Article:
Readers and critics seem to agree that The Hollow is a better, and more “modern” book than Christie’s usual, because it has psychological depth – meaning that we inhabit the characters, and they go on about their feelings. Is this what readers want from a book these days? I like The Hollow, and I also like her more “superficial” books – which do not lack insights into character.

More on Christie here.

Sunday, 2 November 2014

Neologisms 11

60s style
soixante-huitard
copypasta
(Stuff people retweet as if it was their own.)
douchery

bladerunnerification
(@jugbo)
trinketisation (Agata Pyzik on the afterlives of soviet-era basic utility “milk bars”)
mussteunismus (Doing something rather than nothing, usually a disaster.)

sawtooth graph
Tat bazaar.
(@regvulture sums up ebay.)
nicknackerama (Eric Knowles)

inspiratiana
(RI on the “community” initiatives of the 80s.)
net worthlessness (Andrew Male)
marching ants (seen in some selection tools)

whataboutery: When you complain about anything, someone says “But what about... [something completely different]?”
The Coultergeist (Teapublican Anne Coulter)
carbon hoofprint: effect of livestock on global warming

fly speck:
for Smallville, Kansas (imdb)
reached escape velocity (for “reached its peak”) @oniropolis
restrospectoscope (Maggie Aderin-Pocock)

normalised parental neglect (Nick Duffell on boarding schools)
utter stains (@shakingwaking on Twitter trolls, bullies, the far-right etc)
That woman on the stamps. (@HeardinLondon on the Queen)


New Spider-Man film to reboot itself halfway through, devour own husk, split into thousand smaller franchises, attack moon. (James Henry ‏@james_blue_cat)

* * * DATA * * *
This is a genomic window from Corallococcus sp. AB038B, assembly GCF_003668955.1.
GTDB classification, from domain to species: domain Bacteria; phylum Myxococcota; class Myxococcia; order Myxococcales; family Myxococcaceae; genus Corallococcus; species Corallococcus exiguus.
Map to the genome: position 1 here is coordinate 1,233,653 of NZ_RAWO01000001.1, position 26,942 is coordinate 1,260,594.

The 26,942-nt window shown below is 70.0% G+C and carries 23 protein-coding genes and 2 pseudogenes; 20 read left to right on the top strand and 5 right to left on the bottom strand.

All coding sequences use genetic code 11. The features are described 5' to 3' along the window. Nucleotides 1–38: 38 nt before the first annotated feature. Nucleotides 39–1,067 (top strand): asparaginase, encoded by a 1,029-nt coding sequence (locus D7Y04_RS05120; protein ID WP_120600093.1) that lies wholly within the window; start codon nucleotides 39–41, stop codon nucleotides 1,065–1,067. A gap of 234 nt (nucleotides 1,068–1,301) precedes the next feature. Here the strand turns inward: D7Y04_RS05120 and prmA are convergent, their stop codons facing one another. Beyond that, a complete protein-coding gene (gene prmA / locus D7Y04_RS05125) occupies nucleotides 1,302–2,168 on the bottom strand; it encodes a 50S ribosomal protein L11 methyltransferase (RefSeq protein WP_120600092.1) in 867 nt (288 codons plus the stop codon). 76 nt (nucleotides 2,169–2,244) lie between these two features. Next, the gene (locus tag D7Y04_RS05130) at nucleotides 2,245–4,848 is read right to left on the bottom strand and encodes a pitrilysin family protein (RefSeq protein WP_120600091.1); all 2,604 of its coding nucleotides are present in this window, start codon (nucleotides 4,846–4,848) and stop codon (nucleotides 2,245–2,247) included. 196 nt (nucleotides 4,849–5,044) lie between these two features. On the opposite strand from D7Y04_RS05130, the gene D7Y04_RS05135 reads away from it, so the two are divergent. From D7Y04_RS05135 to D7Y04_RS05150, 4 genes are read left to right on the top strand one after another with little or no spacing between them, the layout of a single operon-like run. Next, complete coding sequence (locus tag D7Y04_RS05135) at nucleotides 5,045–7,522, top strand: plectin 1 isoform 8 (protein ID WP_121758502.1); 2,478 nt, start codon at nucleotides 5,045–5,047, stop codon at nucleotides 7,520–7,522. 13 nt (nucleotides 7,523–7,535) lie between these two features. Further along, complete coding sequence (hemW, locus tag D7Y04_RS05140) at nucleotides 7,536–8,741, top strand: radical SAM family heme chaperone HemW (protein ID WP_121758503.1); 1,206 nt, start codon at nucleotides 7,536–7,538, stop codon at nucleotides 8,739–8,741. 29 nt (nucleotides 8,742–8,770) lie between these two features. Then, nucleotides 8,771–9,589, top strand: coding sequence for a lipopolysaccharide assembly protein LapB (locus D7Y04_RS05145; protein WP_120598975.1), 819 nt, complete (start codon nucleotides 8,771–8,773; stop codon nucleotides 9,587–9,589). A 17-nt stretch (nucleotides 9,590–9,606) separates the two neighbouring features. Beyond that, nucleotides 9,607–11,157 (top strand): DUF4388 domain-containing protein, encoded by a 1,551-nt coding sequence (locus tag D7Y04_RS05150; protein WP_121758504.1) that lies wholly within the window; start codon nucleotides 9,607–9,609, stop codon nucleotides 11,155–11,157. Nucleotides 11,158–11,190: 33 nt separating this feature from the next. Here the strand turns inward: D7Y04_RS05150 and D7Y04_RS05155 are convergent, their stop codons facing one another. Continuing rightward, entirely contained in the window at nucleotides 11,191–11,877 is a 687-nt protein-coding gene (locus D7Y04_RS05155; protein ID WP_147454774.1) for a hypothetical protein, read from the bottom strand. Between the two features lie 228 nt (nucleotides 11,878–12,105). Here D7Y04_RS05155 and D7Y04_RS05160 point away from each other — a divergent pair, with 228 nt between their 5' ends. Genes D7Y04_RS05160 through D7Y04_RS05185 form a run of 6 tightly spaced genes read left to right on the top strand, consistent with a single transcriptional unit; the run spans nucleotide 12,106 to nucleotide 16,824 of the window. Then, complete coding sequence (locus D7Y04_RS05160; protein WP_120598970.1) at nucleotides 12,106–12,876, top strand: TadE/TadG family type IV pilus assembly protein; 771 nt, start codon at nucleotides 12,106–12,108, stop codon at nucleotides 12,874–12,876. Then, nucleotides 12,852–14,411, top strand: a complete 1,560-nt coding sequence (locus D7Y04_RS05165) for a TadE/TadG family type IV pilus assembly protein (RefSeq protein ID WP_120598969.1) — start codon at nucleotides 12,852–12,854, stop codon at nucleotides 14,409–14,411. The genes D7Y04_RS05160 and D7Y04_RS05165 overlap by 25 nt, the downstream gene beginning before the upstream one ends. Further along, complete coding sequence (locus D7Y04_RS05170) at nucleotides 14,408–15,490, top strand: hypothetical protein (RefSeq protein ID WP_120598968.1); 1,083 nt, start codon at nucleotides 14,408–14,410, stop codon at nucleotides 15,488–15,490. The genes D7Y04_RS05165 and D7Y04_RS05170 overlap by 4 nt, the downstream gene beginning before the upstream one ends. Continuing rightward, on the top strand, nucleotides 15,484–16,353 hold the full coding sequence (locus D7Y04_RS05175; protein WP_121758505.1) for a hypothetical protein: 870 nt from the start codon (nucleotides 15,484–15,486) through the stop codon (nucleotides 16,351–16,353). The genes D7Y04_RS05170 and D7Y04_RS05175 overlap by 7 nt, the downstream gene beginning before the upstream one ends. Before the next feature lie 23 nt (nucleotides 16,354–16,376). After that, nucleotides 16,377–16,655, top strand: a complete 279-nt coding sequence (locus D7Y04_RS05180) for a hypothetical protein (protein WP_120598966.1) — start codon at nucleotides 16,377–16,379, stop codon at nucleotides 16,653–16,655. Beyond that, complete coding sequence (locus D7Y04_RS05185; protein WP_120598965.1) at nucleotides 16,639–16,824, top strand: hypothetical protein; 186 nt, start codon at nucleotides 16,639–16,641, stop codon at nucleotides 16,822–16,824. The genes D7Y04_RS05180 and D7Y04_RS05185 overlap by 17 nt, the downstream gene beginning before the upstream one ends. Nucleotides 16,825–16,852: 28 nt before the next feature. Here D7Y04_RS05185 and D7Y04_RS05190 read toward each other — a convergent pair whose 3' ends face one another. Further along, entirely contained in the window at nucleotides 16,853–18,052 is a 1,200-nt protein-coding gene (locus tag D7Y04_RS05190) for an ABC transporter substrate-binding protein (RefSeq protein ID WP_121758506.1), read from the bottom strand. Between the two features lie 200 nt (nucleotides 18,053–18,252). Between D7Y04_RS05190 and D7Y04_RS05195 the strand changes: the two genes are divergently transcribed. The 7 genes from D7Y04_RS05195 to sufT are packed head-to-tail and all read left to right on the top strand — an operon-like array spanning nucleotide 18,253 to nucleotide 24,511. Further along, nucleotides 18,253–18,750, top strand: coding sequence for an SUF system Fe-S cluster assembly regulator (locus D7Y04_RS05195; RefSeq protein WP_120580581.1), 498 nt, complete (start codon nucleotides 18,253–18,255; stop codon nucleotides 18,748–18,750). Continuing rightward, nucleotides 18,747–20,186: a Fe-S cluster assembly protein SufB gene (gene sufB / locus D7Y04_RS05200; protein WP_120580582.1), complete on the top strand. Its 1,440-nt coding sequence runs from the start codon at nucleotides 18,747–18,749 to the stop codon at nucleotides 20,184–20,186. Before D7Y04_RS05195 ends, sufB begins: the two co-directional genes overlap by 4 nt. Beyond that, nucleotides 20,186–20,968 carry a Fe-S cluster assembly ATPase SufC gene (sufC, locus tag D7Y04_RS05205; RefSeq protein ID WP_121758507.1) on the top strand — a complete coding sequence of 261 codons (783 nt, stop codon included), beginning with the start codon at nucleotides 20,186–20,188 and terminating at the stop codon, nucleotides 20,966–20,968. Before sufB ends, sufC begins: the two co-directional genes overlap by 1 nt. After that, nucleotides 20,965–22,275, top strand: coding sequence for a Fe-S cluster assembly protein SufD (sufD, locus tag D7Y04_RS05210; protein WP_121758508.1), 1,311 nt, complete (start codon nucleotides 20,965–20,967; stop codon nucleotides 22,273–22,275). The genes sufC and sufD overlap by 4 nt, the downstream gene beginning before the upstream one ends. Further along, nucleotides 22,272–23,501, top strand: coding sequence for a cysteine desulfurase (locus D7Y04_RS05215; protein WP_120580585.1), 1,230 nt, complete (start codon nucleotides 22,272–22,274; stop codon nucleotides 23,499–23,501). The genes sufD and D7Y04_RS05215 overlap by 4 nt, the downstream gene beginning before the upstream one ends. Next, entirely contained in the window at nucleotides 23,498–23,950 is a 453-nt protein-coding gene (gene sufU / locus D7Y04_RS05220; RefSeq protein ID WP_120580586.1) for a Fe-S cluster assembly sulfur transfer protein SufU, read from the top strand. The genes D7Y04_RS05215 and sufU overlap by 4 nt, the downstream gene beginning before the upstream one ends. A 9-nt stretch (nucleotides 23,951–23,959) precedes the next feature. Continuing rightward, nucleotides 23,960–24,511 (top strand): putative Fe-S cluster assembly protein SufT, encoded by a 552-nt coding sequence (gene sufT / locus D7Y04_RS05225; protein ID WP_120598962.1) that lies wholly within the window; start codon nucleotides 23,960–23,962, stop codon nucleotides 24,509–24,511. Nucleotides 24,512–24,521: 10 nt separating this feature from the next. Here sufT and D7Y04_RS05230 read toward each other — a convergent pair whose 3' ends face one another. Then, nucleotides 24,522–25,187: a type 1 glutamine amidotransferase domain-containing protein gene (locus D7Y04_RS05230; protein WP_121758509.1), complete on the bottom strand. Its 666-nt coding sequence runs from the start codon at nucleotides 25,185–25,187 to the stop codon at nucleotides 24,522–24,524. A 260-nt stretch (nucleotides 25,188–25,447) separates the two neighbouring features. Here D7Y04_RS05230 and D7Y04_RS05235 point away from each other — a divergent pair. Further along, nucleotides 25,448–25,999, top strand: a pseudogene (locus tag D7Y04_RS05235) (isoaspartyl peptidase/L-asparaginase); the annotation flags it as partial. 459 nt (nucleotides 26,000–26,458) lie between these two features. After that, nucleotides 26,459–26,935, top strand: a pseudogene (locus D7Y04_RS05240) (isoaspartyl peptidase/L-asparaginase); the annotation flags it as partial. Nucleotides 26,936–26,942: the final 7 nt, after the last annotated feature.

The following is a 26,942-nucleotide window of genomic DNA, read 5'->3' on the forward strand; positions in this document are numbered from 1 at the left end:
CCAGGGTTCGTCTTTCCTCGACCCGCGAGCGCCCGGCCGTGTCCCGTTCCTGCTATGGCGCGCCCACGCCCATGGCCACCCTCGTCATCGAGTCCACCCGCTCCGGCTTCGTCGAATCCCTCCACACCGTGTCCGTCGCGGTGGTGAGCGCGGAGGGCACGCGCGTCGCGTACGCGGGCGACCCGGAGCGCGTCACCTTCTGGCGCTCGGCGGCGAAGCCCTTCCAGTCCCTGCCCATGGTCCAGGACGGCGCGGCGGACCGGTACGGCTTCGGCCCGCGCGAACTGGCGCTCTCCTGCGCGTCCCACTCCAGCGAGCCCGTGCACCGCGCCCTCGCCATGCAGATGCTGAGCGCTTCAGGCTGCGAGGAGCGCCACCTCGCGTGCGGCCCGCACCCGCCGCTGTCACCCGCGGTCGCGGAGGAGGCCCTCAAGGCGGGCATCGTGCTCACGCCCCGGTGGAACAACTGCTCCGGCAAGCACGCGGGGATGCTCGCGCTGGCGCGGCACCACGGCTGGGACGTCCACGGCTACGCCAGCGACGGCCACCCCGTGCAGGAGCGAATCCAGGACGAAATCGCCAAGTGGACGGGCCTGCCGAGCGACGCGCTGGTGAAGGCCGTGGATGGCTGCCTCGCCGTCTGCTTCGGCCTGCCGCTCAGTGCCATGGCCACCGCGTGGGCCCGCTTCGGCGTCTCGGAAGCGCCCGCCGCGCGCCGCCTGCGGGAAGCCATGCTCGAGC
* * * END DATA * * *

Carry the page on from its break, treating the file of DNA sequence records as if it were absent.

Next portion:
These abject, toadying creeps haven’t enough talent to fill an eggcup. (SL on Putin’s icon painters.)
Away with such barmy strictures! (SL on the idea that you should never use the passive voice.)
Post-religious guilt is the Japanese knotweed of the soul. (SL)

Electricity looks like it's about to go. Lights flickering. Wind picking up. Dead beginning to rise from graves. Off to fortify the house. (Imaginary Cities @Oniropolis)

The dark quirkiness of BeingCyrus regurgitated in a kind of babyfood version. (Trisha Gupta)

A luxurious but airless crypt filled with fossilised dreams, live corpses, the chatter of ghosts. (Ian Penman, LRB Sept 2014 on Elvis’s desperate and drug-fuelled life off stage.))

Batman: he just fights for regular, store-brand justice. (‏@SolonCubed)
 
Not so much a gold rush, more of a gold amble. (BBC Breakfast)

Rubber baddies, wooden dialogue, too many injokes, not enough solid story. (F on first episode of the latest Dr Who)

Out come the Scots, resplendent in the tartan of the Clan MacMigraine... (Mitch Benn)

The former nurse could affect a saccharine persona. (Forensic Detectives)

I play Lucia, a terrible, dominating phoney. (Anna Chancellor on Mapp and Lucia. Yet she is presented in the books as the heroine – oh, I say, how clever.)

The pompous dirigible Jean-Luc Godard, like most French movie directors a man utterly in love with himself. (imdb)

It went from torrential to Biblical and back to horrendous. (BBC weather report)